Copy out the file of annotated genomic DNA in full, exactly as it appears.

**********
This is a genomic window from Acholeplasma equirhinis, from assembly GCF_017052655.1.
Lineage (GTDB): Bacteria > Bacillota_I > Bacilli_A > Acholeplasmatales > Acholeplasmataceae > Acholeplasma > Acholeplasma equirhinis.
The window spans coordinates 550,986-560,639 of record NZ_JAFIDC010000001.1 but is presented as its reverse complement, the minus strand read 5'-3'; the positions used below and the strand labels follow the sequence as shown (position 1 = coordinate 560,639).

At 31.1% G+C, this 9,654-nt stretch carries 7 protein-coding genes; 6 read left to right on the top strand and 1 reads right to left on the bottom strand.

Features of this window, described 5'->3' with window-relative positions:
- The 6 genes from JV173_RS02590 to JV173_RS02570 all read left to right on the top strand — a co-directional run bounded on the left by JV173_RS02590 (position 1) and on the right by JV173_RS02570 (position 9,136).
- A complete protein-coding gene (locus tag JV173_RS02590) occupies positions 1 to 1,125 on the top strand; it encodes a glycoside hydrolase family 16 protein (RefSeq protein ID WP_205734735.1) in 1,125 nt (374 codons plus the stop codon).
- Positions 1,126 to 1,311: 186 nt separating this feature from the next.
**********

This is a genomic window from Acholeplasma equirhinis, from assembly GCF_017052655.1.
Lineage (GTDB): Bacteria > Bacillota_I > Bacilli_A > Acholeplasmatales > Acholeplasmataceae > Acholeplasma > Acholeplasma equirhinis.
The window spans coordinates 550,986-560,639 of record NZ_JAFIDC010000001.1 but is presented as its reverse complement, the minus strand read 5'-3'; the positions used below and the strand labels follow the sequence as shown (position 1 = coordinate 560,639).

At 31.1% G+C, this 9,654-nt stretch carries 7 protein-coding genes; 6 read left to right on the top strand and 1 reads right to left on the bottom strand.

Features of this window, described 5'->3' with window-relative positions:
- The 6 genes from JV173_RS02590 to JV173_RS02570 all read left to right on the top strand — a co-directional run bounded on the left by JV173_RS02590 (position 1) and on the right by JV173_RS02570 (position 9,136).
- A complete protein-coding gene (locus tag JV173_RS02590) occupies positions 1 to 1,125 on the top strand; it encodes a glycoside hydrolase family 16 protein (RefSeq protein ID WP_205734735.1) in 1,125 nt (374 codons plus the stop codon).
- Positions 1,126 to 1,311: 186 nt separating this feature from the next.